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Homework Help: Simple Limits question regarding infinity

  1. Oct 7, 2012 #1
    1. The problem statement, all variables and given/known data

    I am doing some squeeze theorem questions, and I always run into things that is something divided by ∞, or something divided by √∞

    Why is it always zero?

    like.... -3/√∞ = 0 or -1/∞ = 0


    2. Relevant equations

    3. The attempt at a solution
  2. jcsd
  3. Oct 7, 2012 #2


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    Homework Helper

    Think about this for a moment. Infinity is not an actual number we can calculate, rather a concept we use to determine what happens over a never ending period of time.

    For example consider :

    [tex] lim_{x→∞} \frac{1}{x} = 0 [/tex]

    So ask yourself for increasing values of x. Say x = 1, 2, 3, ......, n. f(x) is getting smaller and smaller and smaller the bigger and bigger the denominator gets. Notice the values of f(x) → 0 as x → ∞?

    So conceptually, some quantity over something really really reeeeally big tends to zero as the bigger thing gets bigger.

    Now what about the other case?

    [tex] lim_{x→0^+} \frac{1}{x} = ∞ [/tex]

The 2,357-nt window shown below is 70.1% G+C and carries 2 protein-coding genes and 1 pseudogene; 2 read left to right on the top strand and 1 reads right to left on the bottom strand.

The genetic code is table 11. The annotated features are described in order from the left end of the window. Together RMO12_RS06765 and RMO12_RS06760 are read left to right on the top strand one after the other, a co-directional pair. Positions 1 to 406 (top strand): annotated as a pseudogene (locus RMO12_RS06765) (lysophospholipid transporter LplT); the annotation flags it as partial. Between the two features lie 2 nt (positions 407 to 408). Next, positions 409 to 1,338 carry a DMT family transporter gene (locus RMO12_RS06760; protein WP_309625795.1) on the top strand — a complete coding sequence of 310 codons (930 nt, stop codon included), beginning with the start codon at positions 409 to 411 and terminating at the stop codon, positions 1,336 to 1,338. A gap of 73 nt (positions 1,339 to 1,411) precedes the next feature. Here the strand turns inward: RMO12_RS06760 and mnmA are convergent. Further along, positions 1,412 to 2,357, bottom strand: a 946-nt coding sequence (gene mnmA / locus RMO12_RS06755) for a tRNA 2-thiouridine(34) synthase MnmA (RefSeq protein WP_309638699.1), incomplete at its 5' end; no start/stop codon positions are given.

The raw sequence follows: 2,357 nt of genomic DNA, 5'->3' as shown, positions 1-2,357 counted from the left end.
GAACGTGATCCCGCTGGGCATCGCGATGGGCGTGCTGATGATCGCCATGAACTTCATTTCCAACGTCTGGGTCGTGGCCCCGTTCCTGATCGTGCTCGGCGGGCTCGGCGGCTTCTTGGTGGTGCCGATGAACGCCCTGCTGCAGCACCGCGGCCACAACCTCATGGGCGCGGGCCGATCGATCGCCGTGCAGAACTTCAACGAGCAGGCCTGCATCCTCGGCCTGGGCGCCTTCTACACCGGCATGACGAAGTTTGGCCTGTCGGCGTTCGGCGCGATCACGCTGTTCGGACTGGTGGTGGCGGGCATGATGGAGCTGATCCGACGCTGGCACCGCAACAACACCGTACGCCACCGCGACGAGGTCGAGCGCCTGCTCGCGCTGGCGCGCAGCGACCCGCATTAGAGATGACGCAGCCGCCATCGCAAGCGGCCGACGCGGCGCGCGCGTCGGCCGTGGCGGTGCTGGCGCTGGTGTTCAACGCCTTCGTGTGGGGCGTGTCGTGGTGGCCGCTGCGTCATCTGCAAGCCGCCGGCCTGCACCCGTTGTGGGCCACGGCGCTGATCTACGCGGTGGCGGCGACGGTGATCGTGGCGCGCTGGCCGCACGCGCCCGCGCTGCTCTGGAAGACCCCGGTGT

Same sort of argument here. Notice that for positive x = 1/2, 1/3, ..., 1/n, f(x) is getting bigger and bigger the smaller and smaller the denominator gets. So the values of f(x) → ∞ as x → 0.

    Does this help?
  4. Oct 7, 2012 #3


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    Science Advisor

    If you "run into things that is something divided by [itex]\infty[/itex]", then you are doing the limits incorrectly- I suspect you are trying to "insert" [itex]\infty[/itex] into the formula and you can't do that- "infinity" is not a number.

    What you can say is that "limit as x (or n) goes to infinity" is shorthand for "as x (or n) gets larger and larger without bound:
    So [itex]\lim_{n\to\infty} \frac{-1}{n}[/itex] means we are looking at what happens as we make the denominator "larger, and larger, and larger, ....}. For example [itex]-1/1000000= -0.000001[/itex], [itex]-1/1000000000= -0.000000001, etc. Now, what do you think would happen if n got even larger and larger?

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